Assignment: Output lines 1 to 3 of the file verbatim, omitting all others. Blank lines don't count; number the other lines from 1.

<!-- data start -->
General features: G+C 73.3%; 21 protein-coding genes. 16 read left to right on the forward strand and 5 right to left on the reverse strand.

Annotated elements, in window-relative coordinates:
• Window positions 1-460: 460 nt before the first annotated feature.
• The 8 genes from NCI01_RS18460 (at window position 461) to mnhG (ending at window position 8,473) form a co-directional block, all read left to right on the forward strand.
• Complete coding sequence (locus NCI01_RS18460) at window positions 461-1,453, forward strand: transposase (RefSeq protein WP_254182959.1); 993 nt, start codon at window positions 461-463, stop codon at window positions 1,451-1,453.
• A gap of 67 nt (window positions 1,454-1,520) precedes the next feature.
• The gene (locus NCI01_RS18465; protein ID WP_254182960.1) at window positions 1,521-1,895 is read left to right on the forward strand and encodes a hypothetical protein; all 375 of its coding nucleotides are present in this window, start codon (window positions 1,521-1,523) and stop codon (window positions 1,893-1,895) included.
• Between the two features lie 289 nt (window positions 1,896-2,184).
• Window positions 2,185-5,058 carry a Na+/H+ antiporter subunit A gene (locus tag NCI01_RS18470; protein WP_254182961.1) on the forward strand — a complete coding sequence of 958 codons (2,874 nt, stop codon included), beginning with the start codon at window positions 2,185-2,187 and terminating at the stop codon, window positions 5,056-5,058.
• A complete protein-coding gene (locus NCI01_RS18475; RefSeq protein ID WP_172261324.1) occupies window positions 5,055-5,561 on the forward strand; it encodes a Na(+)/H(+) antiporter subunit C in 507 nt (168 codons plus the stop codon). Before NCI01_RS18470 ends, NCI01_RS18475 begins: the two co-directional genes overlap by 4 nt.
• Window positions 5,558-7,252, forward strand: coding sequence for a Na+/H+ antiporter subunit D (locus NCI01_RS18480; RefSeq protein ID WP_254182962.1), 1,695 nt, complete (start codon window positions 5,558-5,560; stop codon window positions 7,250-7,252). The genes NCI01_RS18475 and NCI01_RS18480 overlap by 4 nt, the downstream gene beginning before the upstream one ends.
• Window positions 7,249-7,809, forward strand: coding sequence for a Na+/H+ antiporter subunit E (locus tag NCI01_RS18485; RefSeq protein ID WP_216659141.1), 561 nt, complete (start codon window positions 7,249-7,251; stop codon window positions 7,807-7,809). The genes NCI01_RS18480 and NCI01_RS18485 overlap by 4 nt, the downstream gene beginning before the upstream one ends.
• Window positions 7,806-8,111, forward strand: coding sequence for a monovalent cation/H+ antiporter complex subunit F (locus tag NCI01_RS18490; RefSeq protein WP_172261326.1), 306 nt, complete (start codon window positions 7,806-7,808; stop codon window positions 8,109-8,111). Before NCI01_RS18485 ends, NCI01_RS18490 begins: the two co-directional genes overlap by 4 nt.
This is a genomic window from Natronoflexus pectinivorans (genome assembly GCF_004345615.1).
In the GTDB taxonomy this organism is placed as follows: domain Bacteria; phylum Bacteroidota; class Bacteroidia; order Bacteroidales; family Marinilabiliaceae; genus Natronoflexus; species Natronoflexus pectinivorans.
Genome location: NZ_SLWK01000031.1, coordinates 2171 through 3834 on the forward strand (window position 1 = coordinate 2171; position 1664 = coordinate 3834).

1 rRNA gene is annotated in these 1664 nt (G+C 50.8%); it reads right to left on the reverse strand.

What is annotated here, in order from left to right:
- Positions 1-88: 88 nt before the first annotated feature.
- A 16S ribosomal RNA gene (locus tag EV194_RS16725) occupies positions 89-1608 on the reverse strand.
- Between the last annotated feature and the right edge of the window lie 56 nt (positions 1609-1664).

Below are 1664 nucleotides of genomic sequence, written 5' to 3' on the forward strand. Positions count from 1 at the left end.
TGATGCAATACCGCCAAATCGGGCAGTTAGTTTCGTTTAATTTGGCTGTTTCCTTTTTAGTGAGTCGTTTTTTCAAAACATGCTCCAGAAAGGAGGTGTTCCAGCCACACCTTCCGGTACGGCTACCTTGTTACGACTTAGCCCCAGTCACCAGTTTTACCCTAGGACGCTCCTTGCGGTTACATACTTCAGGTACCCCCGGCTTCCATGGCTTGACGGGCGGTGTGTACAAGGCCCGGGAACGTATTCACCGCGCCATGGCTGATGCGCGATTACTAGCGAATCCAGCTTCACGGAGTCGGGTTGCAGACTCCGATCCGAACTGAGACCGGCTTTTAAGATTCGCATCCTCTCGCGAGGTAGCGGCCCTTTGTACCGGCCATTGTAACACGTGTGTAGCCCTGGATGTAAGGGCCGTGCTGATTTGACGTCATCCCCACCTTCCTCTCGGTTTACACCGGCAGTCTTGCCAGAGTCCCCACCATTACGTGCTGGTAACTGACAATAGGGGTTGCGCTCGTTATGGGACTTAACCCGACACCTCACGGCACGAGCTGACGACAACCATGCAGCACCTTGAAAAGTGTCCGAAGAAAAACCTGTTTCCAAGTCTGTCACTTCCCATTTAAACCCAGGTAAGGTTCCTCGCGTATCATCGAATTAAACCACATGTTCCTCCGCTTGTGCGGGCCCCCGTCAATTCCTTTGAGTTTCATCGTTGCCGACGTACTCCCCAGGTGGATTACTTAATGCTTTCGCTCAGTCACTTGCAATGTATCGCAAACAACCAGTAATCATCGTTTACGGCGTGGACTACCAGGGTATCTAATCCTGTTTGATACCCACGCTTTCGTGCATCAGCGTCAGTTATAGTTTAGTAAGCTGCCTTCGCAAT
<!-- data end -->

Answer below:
General features: G+C 73.3%; 21 protein-coding genes. 16 read left to right on the forward strand and 5 right to left on the reverse strand.

Annotated elements, in window-relative coordinates:
• Window positions 1-460: 460 nt before the first annotated feature.